Tag Archives: shplive

Long Timeline

Martin Franklin & Marcus Romer on sofa at Beyond The StageI’ve got a new season of podcasts lined up over the next couple of months which were recorded at the “Beyond The Stage” conference on creative live streaming which I organised back in December.

This post I wrote back in April provided the title for the conference, and I also used if for a podcast with John Darvell of Nocturn Dance and Joumana Mourad of iJAD where they discussed their experiments with online engagement and pushing the boundaries of live performance.

Starting first up we have Marcus Romer, Artistic Director of Pilot Theatre and the Shift Happens conference, who talks about Pilot’s long history of wrapping digital thinking around their company projects and the spectacular 6 camera interactive performance of the York Mystery Plays showcased on the BBC/ACE online arts portal, The Space.

Other presentations that we’ll feature from Beyond The Stage are: John Darvell “Dare You Watch” / James Morris “Reinventing Shakespeare” / Martin Franklin “Digital Culture” (hmm a podcast introduced by me and featuring me ?… it will be a first at least)

Gene Pool#66: Beyond The Stage/Marcus Romer

Gene Pool#66: Beyond The Stage/Marcus Romer

York Mystery Plays on The SpacePushing the boundaries of interactivity and digital engagement. This talk is from Artistic Director of Pilot Theatre and Shift Happens conference, Marcus Romer at the “Beyond The Stage” event in December 2012.

Held as part of part of SHPLive, the Arts Council England funded live stream programme based at South Hill Park Arts Centre in Bracknell. Berkshire, the conference highlighted creative approaches to developing new work for live streaming to an online audience.

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Listen: Gene Pool#66: Beyond TheStage – Marcus Romer

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Quality and Limitation

It must indicate something about the project work load of the last 6 months that I haven’t posted since  August. Second phases of a few of my recent projects are on the horizon but there’s been a whole load of activity in between.

The live stream programme that I wrote about in a couple of previous posts has taken off and I’m happy to say that I’m now Programme Manager of this project, dubbed “SHPLive“. Our mission is to develop the “Opportunities to Broadcast” thinking that I’ve been harping on about for years in the culture industry.

We’re beginning to deliver some great live stream projects now, and as part of this it seemed vital to me to begin developing the thinking around content production for digital broadcast within the culture industry. A few weeks before Christmas I held a conference event which we called “Beyond The Stage“. The conference tried to get in right at the idea level of digital broadcast and live streaming to show a few example projects but also give a sense of scale and the exciting new opportunities that are emerging around connected TV and online delivery. One of the watch words for our SHPLive programme is “quality” and myself and my trusty Co-Producer repeat this to each other in moments of need.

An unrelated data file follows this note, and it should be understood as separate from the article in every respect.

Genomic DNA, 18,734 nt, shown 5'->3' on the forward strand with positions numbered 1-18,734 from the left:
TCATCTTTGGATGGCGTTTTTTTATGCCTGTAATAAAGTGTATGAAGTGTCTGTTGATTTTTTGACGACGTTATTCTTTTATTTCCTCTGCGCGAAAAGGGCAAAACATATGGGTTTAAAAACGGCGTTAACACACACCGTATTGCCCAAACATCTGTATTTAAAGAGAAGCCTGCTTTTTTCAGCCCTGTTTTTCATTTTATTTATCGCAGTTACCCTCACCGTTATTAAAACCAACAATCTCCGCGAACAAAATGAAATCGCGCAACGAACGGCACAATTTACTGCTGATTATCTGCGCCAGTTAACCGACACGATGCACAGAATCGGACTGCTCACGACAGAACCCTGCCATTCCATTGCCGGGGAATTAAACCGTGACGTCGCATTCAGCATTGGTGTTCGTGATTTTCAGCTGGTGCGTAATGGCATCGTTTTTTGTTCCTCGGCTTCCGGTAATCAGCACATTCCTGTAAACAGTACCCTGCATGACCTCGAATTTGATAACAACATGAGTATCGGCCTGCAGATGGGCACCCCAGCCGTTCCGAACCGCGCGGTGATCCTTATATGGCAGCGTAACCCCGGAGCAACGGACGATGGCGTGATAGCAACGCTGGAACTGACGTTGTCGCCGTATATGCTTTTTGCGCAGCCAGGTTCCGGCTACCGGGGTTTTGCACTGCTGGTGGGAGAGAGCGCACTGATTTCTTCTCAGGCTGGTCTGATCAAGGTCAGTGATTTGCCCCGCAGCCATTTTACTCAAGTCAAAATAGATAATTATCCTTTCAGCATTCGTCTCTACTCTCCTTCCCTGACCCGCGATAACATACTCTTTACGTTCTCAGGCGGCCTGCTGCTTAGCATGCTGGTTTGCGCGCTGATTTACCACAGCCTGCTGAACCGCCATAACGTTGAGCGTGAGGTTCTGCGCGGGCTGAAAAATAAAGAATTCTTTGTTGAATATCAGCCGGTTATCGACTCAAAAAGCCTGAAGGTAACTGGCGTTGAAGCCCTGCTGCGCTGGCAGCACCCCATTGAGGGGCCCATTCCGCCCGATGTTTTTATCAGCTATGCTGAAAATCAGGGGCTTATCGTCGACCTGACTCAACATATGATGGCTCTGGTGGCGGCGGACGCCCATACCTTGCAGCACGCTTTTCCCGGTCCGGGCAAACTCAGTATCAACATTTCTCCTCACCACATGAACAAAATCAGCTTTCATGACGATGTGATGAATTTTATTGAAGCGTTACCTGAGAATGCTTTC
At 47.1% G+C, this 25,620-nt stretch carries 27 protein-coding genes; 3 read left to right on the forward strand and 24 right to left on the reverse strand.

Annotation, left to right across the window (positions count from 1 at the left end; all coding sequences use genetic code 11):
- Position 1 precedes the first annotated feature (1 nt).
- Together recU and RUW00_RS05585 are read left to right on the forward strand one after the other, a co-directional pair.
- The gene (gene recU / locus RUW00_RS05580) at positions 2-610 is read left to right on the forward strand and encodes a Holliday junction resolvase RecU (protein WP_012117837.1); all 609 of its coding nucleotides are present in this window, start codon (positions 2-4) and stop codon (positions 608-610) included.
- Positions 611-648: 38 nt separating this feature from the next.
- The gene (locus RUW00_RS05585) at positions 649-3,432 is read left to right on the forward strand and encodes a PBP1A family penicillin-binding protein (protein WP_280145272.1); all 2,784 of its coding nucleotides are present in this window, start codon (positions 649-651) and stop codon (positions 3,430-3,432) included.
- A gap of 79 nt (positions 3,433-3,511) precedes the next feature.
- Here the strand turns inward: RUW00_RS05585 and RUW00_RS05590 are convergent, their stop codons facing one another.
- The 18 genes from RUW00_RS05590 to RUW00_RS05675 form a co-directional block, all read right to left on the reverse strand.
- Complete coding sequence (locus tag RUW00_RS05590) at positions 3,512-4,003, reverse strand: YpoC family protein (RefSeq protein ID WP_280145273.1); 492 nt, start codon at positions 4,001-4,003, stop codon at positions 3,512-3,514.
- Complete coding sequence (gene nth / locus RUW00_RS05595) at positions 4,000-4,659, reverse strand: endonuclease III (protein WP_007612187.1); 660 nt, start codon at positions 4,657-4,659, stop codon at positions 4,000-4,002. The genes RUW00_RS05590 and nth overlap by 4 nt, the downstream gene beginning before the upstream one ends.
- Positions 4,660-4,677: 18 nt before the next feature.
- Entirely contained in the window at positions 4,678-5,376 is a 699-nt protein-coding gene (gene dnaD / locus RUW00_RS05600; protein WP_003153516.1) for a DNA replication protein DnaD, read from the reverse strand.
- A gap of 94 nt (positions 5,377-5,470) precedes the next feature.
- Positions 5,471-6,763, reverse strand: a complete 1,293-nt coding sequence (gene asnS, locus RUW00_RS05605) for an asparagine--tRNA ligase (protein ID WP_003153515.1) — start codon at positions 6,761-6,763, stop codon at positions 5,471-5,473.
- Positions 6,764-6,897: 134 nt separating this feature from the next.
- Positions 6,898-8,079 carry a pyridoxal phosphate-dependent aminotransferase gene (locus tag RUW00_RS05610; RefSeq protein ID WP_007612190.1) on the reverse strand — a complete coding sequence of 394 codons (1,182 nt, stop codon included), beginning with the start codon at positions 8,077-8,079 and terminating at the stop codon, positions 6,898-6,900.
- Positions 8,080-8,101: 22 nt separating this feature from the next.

Jon Pratty speaking at Beyond The StageAt the end of our event, Arts Council England‘s Relationship Manager for Digital Media and Creative Economies in the South East, Jon Pratty took the floor for a summing up of some of the main strands that had emerged during the day. Jon’s got a great affinity to the Punk DIY spirit, and flagged up a question about what did we mean with our “Quality” mantra ?

It’s always interesting when someone queries a theme that you have taken on but perhaps not precisely defined a contextual meaning for. So it made me think “Yes, well. What DO we mean ?”

In an arena where expressions like “Broadcast quality” are relevant, it’s not that technical interpretation that is a driver in this instance. My own talk at the event made reference to the relative nature of production quality which is flexible depending on the platform of distribution. The relevance of a single shot phone camera video on Facebook is different to a scenario where you use that as a public presentation of your organisation. It’s the new vocabulary of media platforms that we have all developed.

But quality of reproduction is not the essence of what we mean with our watch word. It’s quality that has an awareness of this platform specificity, but is actually applied to the conceptual and logistic detail of the content. Finding time to be thorough with one’s thinking and make the best that you are able regardless of time and budget constraints is what I have in mind. In our case, with the creative ambition of our conference we even had discussion about what kind of sandwiches to lay on during the lunch break to arrive our our most networking-friendly spread.

To get back to a good old Punk Rock example, many of the bands involved in the late 70’s wave and beyond embraced a DIY philosophy of independence that saw them record what is now classic music on whatever recording equipment they had to hand, and that didn’t make them any less compelling or vital tracks. In fact even into the Rave era, Orbital’s warehouse classic “Chime” was transferred from the cassette tape original prior to being released as a 12″.

I think we’re probably coming back to the very heart of things here, which is the content. Skilled thought is required to present it in the most effective manner, but good content will always communicate quality.